A Summary of Descartes and His Thoughts

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Descartes claim of ‘Cogito ergo sum’ marked a sharp departure from what philosophy was in his time. He started from the basic principle of rationalism and he concluded that ‘I think, therefore I exist’. In his Meditation II, Descartes hits an epistemological ground zero. Here it is that Descartes begins his startling point, “And thus, having reflected well, and carefully examined all things, we have finally to conclude that this declaration, Ego sum, ego existo, is necessarily true every time I propound of mentally apprehend it.” In this statement he affirms his existence and later concludes that he was a res cogitans -- a thinking thing, “that is to say a mind, an understanding or reason-terms of significance of which has been hitherto been unknown to me. I am a real thing, and really existent.” Descartes broke with old philosophy and gave it a new beginning. In particular, because his system of truth originated from his own thinking and analysis, he no longer desires to rely on ideas of previous philosophers. He is clearly determined to find out the basis of intellectual certainty in his own reason. In proving Descartes ‘Cogito’ I will use to prove God’s existence.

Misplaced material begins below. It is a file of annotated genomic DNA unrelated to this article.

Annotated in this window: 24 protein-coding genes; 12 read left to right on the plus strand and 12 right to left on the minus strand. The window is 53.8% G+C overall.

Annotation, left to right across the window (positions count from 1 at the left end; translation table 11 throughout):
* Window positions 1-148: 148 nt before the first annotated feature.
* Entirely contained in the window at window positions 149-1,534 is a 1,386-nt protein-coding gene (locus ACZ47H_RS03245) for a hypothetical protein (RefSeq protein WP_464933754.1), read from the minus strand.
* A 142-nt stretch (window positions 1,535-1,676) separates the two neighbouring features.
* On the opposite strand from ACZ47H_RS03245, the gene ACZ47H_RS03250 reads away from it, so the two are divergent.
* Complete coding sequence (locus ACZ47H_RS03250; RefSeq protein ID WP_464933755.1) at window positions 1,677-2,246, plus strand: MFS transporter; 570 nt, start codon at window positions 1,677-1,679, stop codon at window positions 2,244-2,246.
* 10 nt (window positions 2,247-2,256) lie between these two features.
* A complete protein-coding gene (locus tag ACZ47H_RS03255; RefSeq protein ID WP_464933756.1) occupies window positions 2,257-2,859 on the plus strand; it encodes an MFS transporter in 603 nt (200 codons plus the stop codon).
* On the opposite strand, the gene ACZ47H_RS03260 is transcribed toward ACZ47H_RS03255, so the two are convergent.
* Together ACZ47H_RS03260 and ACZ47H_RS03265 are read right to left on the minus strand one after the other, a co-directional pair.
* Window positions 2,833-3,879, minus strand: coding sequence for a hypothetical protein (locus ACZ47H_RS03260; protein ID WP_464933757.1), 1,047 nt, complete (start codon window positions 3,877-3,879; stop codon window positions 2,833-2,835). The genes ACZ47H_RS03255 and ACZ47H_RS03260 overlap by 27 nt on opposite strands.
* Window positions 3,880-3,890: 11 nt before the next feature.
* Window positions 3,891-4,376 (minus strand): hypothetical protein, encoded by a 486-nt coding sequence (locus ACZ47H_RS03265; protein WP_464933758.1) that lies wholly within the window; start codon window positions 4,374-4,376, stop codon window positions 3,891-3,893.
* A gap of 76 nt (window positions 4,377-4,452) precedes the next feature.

Descartes intuits this self-evident proposition and at the same time simultaneously infers his own existence. By an act of simple mental vision, he clearly and distinctly perceived that he exists from a clearly and distinct premise about what he thought. The Cogito for him meets the criterion of truth that he previously formed. This proposition cannot be undermined because it is a privileged truth and is not subjected to the ‘evil genius’. Such a truth is also indubitable. It should be stated out here that he was thinking not so much in the order of existence but r...

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...e. He argues that the essence of God implies the existence of God. While the idea of God is present to the human mind, it is different from other ideas because such an idea is that of a supremely perfect being. God would not be a perfect being if there was the impossibility of his existence. Consequently, God’s existence cannot be separated from His essence. His essence is to exist and his existence is necessary. Using the criteria for truth, Descartes notes that he clearly and distinctly apprehends God’s essence to be supreme perfection. Such perfection is void of limitation. This argument is not contingent on Descartes recognizing his existence first as per the previous proof for God’s existence. God becomes the subject and existence the predicate. God is seen by virtue of His own existence. Such knowledge is clear and distinct and guarantees truth for Descartes.
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